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Frugal Sports Medicine: Spastic Torticollis Syndrome

Submitted By Phillip Peters, Inventor of Shane's Neck Brace
Written by Dr. Emanuel Cane
This condition can occur at any age, but more frequently between the ages of 30 and 60. I have seen it in a girl 12 years of age. This particular case was a congenital condition that appeared at around age 3 or 4. The onset can be sudden or gradual in nature, it is usual gradual, unless it has been trauma induced, such as a whiplash due to an automobile accident, or a severe fall that impacts the head. A cure is not always possible and the condition can recur from time to time if it is aggravated in some way.
Two main muscles are generally involved in spastic torticollis. They are the sternocleidomastoid and trapezius. Other neck muscles can also be involved as well. When there is spasm of the sternocleidomastoid muscle the head is rotated to the opposite side and the neck is flexed to the same side. The reason that these are the two main muscles being the causative factors in spastic torticollis is that they are attached to the base of the skull and pass to the mastoid process, where at that point they split into different attachments along the clavicle. In whiplash injuries, it is usually the sternocleidomastoid muscle that is affected when the head is thrown backward and then snapped forward.

This is known as a hyperextension injury, or as previously mentioned, a whiplash injury of the neck. When an injury of this sort occurs, you should see your healthcare provider as soon as possible to evaluate the extent of the injury, even if you feel no pain at that time. A Chiropractor may be the best healthcare provider in this instance, as it may be necessary to adjust a subluxation of the cervical vertebrae in a hyperextension injury. A subluxation is the displacement of a vertebra or vertebrae from its normal position. Pain can occur after such an injury days or weeks after the initial injury. X-rays and possibly an MRI will be needed to get a definitive diagnosis, and to make sure that there is no minute fractures that might have occurred.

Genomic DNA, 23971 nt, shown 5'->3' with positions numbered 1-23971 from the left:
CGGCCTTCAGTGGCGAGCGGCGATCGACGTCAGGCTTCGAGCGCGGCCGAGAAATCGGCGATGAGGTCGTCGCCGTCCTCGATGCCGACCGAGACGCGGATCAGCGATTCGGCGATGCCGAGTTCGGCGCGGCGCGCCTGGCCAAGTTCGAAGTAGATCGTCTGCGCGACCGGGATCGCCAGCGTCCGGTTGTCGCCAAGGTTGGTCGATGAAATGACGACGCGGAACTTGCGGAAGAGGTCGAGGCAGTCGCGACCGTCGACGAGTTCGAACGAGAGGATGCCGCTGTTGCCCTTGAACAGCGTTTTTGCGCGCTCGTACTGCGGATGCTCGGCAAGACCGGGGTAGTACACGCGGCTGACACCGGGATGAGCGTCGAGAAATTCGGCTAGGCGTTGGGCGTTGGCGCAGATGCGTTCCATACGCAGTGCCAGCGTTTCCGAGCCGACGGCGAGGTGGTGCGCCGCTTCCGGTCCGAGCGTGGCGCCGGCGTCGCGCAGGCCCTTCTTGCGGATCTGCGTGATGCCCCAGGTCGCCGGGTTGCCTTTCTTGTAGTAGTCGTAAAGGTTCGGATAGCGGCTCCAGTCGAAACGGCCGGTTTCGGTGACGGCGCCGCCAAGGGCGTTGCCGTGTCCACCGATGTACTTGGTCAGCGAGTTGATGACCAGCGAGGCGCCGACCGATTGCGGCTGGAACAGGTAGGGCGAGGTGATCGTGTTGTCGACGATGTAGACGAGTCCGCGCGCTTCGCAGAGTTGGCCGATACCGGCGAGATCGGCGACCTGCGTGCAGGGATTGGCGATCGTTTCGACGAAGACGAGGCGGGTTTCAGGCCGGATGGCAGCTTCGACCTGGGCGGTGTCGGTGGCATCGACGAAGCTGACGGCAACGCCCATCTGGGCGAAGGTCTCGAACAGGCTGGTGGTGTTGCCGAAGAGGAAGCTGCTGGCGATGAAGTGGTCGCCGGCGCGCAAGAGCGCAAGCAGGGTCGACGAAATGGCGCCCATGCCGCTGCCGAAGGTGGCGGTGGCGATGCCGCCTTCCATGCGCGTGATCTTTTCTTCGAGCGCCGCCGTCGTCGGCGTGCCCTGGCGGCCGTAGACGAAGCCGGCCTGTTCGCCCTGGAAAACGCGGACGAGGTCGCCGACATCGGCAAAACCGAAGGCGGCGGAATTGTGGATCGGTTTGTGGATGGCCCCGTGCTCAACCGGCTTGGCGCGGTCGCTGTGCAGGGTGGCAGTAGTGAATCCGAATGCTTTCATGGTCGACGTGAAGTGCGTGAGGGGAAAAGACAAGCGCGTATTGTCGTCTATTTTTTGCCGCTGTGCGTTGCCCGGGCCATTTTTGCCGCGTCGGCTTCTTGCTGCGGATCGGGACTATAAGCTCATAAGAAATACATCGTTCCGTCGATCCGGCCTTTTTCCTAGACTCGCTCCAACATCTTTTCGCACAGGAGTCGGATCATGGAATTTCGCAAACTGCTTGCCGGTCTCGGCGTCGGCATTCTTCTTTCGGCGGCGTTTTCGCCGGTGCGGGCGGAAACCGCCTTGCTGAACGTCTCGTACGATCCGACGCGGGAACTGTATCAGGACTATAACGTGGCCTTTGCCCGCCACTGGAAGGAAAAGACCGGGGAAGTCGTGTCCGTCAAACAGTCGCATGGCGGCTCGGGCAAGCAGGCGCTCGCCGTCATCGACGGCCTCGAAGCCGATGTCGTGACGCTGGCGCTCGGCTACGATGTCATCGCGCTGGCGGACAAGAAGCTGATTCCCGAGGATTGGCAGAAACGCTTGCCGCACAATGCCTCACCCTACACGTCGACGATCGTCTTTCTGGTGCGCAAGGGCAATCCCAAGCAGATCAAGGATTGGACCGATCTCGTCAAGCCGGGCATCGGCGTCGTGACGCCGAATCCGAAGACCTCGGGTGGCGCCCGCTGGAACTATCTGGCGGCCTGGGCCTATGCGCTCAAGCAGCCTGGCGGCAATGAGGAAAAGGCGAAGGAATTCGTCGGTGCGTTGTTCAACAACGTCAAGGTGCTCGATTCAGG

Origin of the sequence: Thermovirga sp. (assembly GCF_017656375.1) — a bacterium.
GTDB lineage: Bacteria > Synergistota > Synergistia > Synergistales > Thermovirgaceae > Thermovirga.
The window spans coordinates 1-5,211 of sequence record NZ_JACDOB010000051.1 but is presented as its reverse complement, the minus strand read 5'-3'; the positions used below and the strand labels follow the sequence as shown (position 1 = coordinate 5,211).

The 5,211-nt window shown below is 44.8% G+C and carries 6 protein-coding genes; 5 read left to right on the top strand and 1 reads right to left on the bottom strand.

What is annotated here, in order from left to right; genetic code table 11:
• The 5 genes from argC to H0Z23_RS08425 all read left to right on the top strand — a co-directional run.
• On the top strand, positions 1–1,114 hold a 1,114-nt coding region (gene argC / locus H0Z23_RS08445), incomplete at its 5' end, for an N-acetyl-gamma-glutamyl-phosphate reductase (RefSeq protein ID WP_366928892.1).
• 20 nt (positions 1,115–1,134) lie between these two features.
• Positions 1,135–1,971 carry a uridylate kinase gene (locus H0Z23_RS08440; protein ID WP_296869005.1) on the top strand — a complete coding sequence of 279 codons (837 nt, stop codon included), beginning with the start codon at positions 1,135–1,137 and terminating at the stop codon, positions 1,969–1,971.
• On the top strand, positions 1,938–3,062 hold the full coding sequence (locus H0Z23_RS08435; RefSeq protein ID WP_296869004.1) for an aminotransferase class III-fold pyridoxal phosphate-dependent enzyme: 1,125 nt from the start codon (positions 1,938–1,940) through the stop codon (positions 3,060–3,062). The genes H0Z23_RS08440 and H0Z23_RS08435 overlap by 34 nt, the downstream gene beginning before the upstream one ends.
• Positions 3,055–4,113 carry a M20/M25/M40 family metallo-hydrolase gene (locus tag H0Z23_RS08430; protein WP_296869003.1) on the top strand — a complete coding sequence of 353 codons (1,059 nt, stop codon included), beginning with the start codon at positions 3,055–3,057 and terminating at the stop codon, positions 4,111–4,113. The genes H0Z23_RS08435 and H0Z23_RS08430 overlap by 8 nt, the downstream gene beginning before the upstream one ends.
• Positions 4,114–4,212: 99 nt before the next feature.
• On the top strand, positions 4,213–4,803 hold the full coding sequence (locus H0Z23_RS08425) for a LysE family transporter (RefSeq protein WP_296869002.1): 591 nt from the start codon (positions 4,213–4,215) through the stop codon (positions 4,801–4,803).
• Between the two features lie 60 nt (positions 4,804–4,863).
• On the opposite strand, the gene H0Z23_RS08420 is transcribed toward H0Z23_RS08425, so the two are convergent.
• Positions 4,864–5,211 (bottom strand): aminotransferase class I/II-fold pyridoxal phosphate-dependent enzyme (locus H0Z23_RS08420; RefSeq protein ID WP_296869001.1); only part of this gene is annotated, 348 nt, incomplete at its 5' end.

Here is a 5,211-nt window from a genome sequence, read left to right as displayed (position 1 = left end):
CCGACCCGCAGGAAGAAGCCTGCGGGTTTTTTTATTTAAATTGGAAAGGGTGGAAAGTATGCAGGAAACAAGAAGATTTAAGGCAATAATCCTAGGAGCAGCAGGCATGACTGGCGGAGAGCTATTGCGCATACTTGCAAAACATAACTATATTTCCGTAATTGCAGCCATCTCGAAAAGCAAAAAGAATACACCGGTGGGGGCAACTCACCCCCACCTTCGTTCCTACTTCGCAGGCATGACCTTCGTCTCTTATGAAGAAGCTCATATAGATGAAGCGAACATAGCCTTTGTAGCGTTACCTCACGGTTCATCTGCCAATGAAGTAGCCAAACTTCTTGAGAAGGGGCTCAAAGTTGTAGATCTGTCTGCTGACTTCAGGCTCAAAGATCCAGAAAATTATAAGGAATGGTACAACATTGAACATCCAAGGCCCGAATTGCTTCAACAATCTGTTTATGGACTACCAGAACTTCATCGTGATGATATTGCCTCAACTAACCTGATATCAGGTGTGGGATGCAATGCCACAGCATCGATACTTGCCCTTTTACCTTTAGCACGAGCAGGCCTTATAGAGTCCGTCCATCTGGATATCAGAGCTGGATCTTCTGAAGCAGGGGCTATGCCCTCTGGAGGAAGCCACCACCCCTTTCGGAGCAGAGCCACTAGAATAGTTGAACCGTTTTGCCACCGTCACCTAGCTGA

The individual should apply ice packs for 15-20 minutes several times a day for the first 48 hours, after which moist heat would be the therapy of choice. Your healthcare provider may also have provided you with a neck collar to keep your head movements at a minimum, so that the muscles will be able to rest more without the added movements. It is not advisable to wear the collar constantly so as not to have the muscles stiffen up, as that can cause a chronic stiffness of the neck. Wear it during the day when you are most active, and remove it at night when going to bed. With the application of the ice packs, followed by the moist heat packs as previously mentioned, you should apply a good analgesic gel 3 to 4 times daily. This will tend to relieve any residual pain and keep the muscles less spastic. Following a regimen as outlined above can be the best possible way to improve this condition and possibly prevent painful recurrences.